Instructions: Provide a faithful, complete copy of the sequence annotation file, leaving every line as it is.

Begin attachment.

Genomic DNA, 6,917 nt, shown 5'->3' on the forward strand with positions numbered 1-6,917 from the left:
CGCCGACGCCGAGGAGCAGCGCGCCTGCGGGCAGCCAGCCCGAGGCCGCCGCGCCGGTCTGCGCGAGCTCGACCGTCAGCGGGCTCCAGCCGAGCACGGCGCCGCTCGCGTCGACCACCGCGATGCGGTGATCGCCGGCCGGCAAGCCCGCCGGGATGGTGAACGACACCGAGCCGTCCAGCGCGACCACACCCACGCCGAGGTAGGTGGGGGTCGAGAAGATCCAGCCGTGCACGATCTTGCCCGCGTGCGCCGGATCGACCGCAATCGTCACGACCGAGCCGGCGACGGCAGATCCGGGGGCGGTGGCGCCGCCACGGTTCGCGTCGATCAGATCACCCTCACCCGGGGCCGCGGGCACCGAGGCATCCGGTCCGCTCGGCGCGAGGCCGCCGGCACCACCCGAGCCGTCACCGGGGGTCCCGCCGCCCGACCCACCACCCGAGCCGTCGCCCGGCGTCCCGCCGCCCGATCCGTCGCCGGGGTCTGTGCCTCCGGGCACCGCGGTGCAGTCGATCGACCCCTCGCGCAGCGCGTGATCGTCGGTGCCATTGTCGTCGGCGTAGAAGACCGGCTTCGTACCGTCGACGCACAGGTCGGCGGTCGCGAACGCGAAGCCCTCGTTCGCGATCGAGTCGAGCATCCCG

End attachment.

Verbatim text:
Genomic DNA, 6,917 nt, shown 5'->3' on the forward strand with positions numbered 1-6,917 from the left:
CGCCGACGCCGAGGAGCAGCGCGCCTGCGGGCAGCCAGCCCGAGGCCGCCGCGCCGGTCTGCGCGAGCTCGACCGTCAGCGGGCTCCAGCCGAGCACGGCGCCGCTCGCGTCGACCACCGCGATGCGGTGATCGCCGGCCGGCAAGCCCGCCGGGATGGTGAACGACACCGAGCCGTCCAGCGCGACCACACCCACGCCGAGGTAGGTGGGGGTCGAGAAGATCCAGCCGTGCACGATCTTGCCCGCGTGCGCCGGATCGACCGCAATCGTCACGACCGAGCCGGCGACGGCAGATCCGGGGGCGGTGGCGCCGCCACGGTTCGCGTCGATCAGATCACCCTCACCCGGGGCCGCGGGCACCGAGGCATCCGGTCCGCTCGGCGCGAGGCCGCCGGCACCACCCGAGCCGTCACCGGGGGTCCCGCCGCCCGACCCACCACCCGAGCCGTCGCCCGGCGTCCCGCCGCCCGATCCGTCGCCGGGGTCTGTGCCTCCGGGCACCGCGGTGCAGTCGATCGACCCCTCGCGCAGCGCGTGATCGTCGGTGCCATTGTCGTCGGCGTAGAAGACCGGCTTCGTACCGTCGACGCACAGGTCGGCGGTCGCGAACGCGAAGCCCTCGTTCGCGATCGAGTCGAGCATCCCG